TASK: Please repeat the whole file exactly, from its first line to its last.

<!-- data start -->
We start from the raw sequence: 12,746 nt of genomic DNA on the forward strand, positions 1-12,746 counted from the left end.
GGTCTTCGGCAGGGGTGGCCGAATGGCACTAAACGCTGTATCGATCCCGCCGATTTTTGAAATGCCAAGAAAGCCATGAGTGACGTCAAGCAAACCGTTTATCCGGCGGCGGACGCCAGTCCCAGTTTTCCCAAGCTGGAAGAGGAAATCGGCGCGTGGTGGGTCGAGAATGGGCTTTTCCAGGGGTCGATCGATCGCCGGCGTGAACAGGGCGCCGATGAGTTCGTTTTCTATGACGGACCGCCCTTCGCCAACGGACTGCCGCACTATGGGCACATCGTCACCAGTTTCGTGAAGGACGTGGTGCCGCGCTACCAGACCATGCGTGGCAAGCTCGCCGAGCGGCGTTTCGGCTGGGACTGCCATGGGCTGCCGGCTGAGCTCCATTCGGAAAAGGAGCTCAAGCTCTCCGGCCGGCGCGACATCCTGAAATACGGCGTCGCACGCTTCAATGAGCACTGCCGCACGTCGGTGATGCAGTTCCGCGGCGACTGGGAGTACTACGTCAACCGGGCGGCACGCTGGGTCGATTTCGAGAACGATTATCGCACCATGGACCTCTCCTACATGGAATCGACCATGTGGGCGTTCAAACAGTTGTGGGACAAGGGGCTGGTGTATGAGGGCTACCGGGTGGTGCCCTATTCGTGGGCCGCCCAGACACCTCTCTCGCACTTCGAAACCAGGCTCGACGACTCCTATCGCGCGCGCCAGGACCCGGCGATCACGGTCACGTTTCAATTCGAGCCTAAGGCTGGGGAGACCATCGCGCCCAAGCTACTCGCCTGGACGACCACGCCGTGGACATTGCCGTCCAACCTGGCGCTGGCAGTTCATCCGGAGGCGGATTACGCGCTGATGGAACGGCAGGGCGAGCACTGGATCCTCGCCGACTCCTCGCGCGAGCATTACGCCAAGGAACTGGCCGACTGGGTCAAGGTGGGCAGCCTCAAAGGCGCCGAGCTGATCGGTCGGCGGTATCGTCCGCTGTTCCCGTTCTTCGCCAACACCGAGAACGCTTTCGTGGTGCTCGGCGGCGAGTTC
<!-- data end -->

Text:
We start from the raw sequence: 12,746 nt of genomic DNA on the forward strand, positions 1-12,746 counted from the left end.
GGTCTTCGGCAGGGGTGGCCGAATGGCACTAAACGCTGTATCGATCCCGCCGATTTTTGAAATGCCAAGAAAGCCATGAGTGACGTCAAGCAAACCGTTTATCCGGCGGCGGACGCCAGTCCCAGTTTTCCCAAGCTGGAAGAGGAAATCGGCGCGTGGTGGGTCGAGAATGGGCTTTTCCAGGGGTCGATCGATCGCCGGCGTGAACAGGGCGCCGATGAGTTCGTTTTCTATGACGGACCGCCCTTCGCCAACGGACTGCCGCACTATGGGCACATCGTCACCAGTTTCGTGAAGGACGTGGTGCCGCGCTACCAGACCATGCGTGGCAAGCTCGCCGAGCGGCGTTTCGGCTGGGACTGCCATGGGCTGCCGGCTGAGCTCCATTCGGAAAAGGAGCTCAAGCTCTCCGGCCGGCGCGACATCCTGAAATACGGCGTCGCACGCTTCAATGAGCACTGCCGCACGTCGGTGATGCAGTTCCGCGGCGACTGGGAGTACTACGTCAACCGGGCGGCACGCTGGGTCGATTTCGAGAACGATTATCGCACCATGGACCTCTCCTACATGGAATCGACCATGTGGGCGTTCAAACAGTTGTGGGACAAGGGGCTGGTGTATGAGGGCTACCGGGTGGTGCCCTATTCGTGGGCCGCCCAGACACCTCTCTCGCACTTCGAAACCAGGCTCGACGACTCCTATCGCGCGCGCCAGGACCCGGCGATCACGGTCACGTTTCAATTCGAGCCTAAGGCTGGGGAGACCATCGCGCCCAAGCTACTCGCCTGGACGACCACGCCGTGGACATTGCCGTCCAACCTGGCGCTGGCAGTTCATCCGGAGGCGGATTACGCGCTGATGGAACGGCAGGGCGAGCACTGGATCCTCGCCGACTCCTCGCGCGAGCATTACGCCAAGGAACTGGCCGACTGGGTCAAGGTGGGCAGCCTCAAAGGCGCCGAGCTGATCGGTCGGCGGTATCGTCCGCTGTTCCCGTTCTTCGCCAACACCGAGAACGCTTTCGTGGTGCTCGGCGGCGAGTTC